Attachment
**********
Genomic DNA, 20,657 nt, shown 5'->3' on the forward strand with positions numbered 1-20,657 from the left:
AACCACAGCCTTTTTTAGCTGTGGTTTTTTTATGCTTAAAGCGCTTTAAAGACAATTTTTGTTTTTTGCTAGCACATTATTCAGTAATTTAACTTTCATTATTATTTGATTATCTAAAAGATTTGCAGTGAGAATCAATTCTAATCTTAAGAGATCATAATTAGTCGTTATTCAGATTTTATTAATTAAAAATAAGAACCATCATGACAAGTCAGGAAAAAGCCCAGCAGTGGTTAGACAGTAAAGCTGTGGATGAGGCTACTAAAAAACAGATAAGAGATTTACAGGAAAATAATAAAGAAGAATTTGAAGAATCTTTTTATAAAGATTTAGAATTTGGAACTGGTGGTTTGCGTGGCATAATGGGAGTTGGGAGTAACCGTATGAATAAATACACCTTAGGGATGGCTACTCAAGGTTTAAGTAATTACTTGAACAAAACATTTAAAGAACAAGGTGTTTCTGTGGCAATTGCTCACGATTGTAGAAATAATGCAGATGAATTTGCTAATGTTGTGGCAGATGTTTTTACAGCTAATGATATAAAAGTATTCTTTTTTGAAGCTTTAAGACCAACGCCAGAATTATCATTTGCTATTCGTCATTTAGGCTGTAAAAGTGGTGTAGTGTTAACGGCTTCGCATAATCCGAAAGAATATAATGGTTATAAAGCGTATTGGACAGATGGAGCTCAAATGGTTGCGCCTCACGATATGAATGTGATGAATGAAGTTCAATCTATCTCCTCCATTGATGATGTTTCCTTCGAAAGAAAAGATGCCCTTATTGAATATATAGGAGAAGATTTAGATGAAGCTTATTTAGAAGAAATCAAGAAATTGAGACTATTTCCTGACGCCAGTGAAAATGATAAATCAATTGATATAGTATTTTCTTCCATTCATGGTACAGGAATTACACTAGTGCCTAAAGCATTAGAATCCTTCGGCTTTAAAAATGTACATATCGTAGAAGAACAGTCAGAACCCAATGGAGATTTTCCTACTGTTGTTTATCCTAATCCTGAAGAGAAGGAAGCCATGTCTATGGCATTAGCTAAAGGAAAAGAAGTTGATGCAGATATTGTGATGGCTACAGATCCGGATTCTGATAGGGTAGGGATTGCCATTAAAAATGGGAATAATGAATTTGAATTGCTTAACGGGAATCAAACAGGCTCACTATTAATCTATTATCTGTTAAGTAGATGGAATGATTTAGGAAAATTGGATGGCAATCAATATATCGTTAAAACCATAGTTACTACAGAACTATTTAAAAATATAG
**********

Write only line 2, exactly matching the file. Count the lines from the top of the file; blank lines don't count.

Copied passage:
AACCACAGCCTTTTTTAGCTGTGGTTTTTTTATGCTTAAAGCGCTTTAAAGACAATTTTTGTTTTTTGCTAGCACATTATTCAGTAATTTAACTTTCATTATTATTTGATTATCTAAAAGATTTGCAGTGAGAATCAATTCTAATCTTAAGAGATCATAATTAGTCGTTATTCAGATTTTATTAATTAAAAATAAGAACCATCATGACAAGTCAGGAAAAAGCCCAGCAGTGGTTAGACAGTAAAGCTGTGGATGAGGCTACTAAAAAACAGATAAGAGATTTACAGGAAAATAATAAAGAAGAATTTGAAGAATCTTTTTATAAAGATTTAGAATTTGGAACTGGTGGTTTGCGTGGCATAATGGGAGTTGGGAGTAACCGTATGAATAAATACACCTTAGGGATGGCTACTCAAGGTTTAAGTAATTACTTGAACAAAACATTTAAAGAACAAGGTGTTTCTGTGGCAATTGCTCACGATTGTAGAAATAATGCAGATGAATTTGCTAATGTTGTGGCAGATGTTTTTACAGCTAATGATATAAAAGTATTCTTTTTTGAAGCTTTAAGACCAACGCCAGAATTATCATTTGCTATTCGTCATTTAGGCTGTAAAAGTGGTGTAGTGTTAACGGCTTCGCATAATCCGAAAGAATATAATGGTTATAAAGCGTATTGGACAGATGGAGCTCAAATGGTTGCGCCTCACGATATGAATGTGATGAATGAAGTTCAATCTATCTCCTCCATTGATGATGTTTCCTTCGAAAGAAAAGATGCCCTTATTGAATATATAGGAGAAGATTTAGATGAAGCTTATTTAGAAGAAATCAAGAAATTGAGACTATTTCCTGACGCCAGTGAAAATGATAAATCAATTGATATAGTATTTTCTTCCATTCATGGTACAGGAATTACACTAGTGCCTAAAGCATTAGAATCCTTCGGCTTTAAAAATGTACATATCGTAGAAGAACAGTCAGAACCCAATGGAGATTTTCCTACTGTTGTTTATCCTAATCCTGAAGAGAAGGAAGCCATGTCTATGGCATTAGCTAAAGGAAAAGAAGTTGATGCAGATATTGTGATGGCTACAGATCCGGATTCTGATAGGGTAGGGATTGCCATTAAAAATGGGAATAATGAATTTGAATTGCTTAACGGGAATCAAACAGGCTCACTATTAATCTATTATCTGTTAAGTAGATGGAATGATTTAGGAAAATTGGATGGCAATCAATATATCGTTAAAACCATAGTTACTACAGAACTATTTAAAAATATAG